Specimen Collection and Management

Specimen collection and management is essentially a human process that is managed by care providers in dynamic and often distracting environments. In this atmosphere of controlled chaos, it is no wonder that mistakes can be made that result in adverse patient events, including delayed and sometimes even inaccurate diagnosis. Missteps can bring myriad consequences, including negative reimbursements, patient injury, incomplete order fulfillment, duplication of efforts, and more seriously, misdiagnosis leading to potential loss of life. Hospitals simply cannot afford to make mistakes.

With so many potential hazards looming, it can be difficult for a hospital to know what type of specimen collection system would work best within the laboratory information system (LIS). A system that allows your organization to achieve zero errors is essential for the best patient care. But there are also other requirements. Ideally, the specimen collection system will also provide you with the following:

  • accountability/user identification–know who is handling specimens
  • automation–eliminate the potential for human error
  • safety–patient safety and satisfaction is a priority
  • simplicity–solutions should be easy to use
  • extensibility–the solution should effectively extend your LIS to every bedside in your enterprise, allowing technicians to automatically and immediately see any changes made to orders, which in turn improves workflow and potential for error reduction
  • regulatory compliance–your specimen collection system must meet the Joint Commission’s national patient safety goal (NSPG.01.01.01), stipulating use of at least two identifiers when providing care, treatment, and services.

Aside from these features, your specimen collection system should also help you achieve workflow excellence by gaining efficiencies wherever possible. In doing so, the system will enable you to drive down costs, improve physician and patient affinity, and increase revenue. In fact, a good specimen collection solution delivers significant productivity gains for phlebotomists as well as nursing staff. It should also have the capability to extend these benefits to other areas of the enterprise, for example, emergency departments.

Sunquest has conducted research on return on investment (ROI) for its specimen collection solution, based on real life examples at hospitals around the U.S. For example, Figure 1 summarizes the ROI on use of Collection Manager in the emergency department (ED) of a major hospital, where improvements significantly increased emergency department capacity by reducing turnaround time (TAT) for every result that pertained to the ED.

Decreasing TAT means that patients can be discharged an average of 10-15 minutes earlier. With an average of 40,000 patients per year, this adds about 200 days of capacity, with no increase in staff or beds.

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Taking all of those factors into account makes for a rather steep task for one specimen collection system. The two examples that follow show how the right specimen collection system can help solve many of the problems that facilities have today.

Florida Hospital

At Orlando’s Florida Hospital (FH), an 880-bed acute care hospital, 38 full-time phlebotomists draw and collect about 15,000 blood specimens per month, estimated at about 50% of all blood specimens collected at the hospital. The multi-step process used includes patient identification; specimen collection, labeling and transport; and data entry. Along the way, many of the steps include actions and processes that could lead to potential errors.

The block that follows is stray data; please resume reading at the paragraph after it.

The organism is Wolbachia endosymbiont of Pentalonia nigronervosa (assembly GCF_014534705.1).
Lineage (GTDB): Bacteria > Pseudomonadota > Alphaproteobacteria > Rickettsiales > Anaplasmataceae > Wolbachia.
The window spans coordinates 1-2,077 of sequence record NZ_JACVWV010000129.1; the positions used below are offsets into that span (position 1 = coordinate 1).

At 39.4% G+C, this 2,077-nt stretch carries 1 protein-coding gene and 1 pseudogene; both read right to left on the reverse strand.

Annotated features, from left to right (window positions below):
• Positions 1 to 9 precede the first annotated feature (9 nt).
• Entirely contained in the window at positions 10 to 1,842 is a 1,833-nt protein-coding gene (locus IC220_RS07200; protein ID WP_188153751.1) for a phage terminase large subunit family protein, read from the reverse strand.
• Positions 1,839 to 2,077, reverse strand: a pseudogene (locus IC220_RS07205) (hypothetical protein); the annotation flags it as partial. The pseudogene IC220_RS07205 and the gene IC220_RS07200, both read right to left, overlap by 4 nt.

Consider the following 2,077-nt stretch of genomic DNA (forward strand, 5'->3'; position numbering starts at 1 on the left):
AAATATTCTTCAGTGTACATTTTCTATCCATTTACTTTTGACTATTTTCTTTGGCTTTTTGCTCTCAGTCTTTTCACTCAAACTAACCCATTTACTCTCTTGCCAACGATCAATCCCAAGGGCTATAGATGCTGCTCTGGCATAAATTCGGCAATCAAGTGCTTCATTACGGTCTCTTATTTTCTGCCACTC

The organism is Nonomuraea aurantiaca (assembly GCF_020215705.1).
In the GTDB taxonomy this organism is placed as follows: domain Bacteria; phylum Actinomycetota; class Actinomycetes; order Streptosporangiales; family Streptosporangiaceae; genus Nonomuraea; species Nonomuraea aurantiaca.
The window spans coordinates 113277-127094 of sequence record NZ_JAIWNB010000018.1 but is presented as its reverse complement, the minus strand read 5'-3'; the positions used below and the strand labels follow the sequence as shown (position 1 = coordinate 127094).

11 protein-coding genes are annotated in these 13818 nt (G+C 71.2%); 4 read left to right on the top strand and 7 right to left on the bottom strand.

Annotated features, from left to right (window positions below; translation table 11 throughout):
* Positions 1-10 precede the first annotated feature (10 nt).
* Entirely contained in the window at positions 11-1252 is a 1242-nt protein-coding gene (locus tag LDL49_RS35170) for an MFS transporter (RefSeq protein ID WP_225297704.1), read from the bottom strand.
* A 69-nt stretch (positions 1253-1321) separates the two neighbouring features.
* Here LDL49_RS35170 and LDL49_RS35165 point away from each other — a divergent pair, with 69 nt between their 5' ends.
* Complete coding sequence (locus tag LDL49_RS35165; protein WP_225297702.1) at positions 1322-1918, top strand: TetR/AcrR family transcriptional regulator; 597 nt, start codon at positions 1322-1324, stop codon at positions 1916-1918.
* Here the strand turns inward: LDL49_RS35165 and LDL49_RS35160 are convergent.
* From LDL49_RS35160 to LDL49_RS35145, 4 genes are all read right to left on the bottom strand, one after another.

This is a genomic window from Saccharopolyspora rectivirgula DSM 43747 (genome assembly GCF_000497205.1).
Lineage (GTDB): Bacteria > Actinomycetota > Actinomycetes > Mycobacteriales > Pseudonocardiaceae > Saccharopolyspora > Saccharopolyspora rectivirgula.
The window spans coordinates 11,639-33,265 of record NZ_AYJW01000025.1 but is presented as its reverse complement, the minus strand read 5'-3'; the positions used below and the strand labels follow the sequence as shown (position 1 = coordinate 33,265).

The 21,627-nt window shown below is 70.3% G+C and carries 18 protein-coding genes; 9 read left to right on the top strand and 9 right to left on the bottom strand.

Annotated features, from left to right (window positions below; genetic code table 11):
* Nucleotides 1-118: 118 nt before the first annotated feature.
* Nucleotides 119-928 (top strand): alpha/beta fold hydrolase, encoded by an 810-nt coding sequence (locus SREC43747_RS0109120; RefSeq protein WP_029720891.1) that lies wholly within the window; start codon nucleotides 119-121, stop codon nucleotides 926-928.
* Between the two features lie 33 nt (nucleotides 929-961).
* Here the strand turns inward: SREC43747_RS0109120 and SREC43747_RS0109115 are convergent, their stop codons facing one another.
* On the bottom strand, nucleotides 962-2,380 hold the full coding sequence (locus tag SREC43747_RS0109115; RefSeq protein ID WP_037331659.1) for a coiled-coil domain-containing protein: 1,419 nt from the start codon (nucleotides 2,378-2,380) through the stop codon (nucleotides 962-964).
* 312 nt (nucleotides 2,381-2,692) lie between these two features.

The hospital had conducted a Lean analysis of the specimen collection process, which indicated that approximately 50-60% of phlebotomists’ time was spent on a variety of non-productive activities, like walking from place to place and waiting for elevators. The hospital was looking for a specimen collection process that would automate the specimen collections and also improve patient safety and increase workflow efficiency. It selected Sunquest Collection Manager™ (CLM) in 2004, making it the foundation of its specimen collection management system (SCMS).

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Using the Lean principles the hospital established during its analysis, the new system moved from a batch specimen collection process to a just-in-time process, which removed variation and ensured accuracy. In addition, scanning patients with a barcode reader for positive patient identification and printing out labels right at the bedside has resulted in a noticeably increased level of confidence among patients.

Research indicated that the 50-60% of the phlebotomists’ time spent on traveling was reduced to 10-15%, and time per collection was reduced from 40 minutes to 15. In addition, before implementing its SCMS, only 40% of the FH stat samples were done within the lab’s established goal of 120 minutes after they are ordered. Now, more than 76% of the stat samples are done within this amount of time.

The reduced turnaround time had the added benefit of increasing the lab’s capacity to take in additional test volume. If even only a small percentage of this increased capacity is captured, it will result in significant additional revenue.

The FH lab has reduced its patient identification errors to less than one per year since the system began operation in 2004. This is a significantly better than other areas in the hospital not currently using the collection management system. In addition, the hospital finds that it is doing more with less staff because of the reduced amount of time each collection takes.

Lab personnel initially were reluctant to the workflow change, but user reaction is now extremely positive. The LIS team made some adjustments to the hand-held devices to make the functions extremely easy to use. They also added a few enhancements, like placing bar codes on phlebotomists’ name badges so they would not have to enter their user access codes at each collection.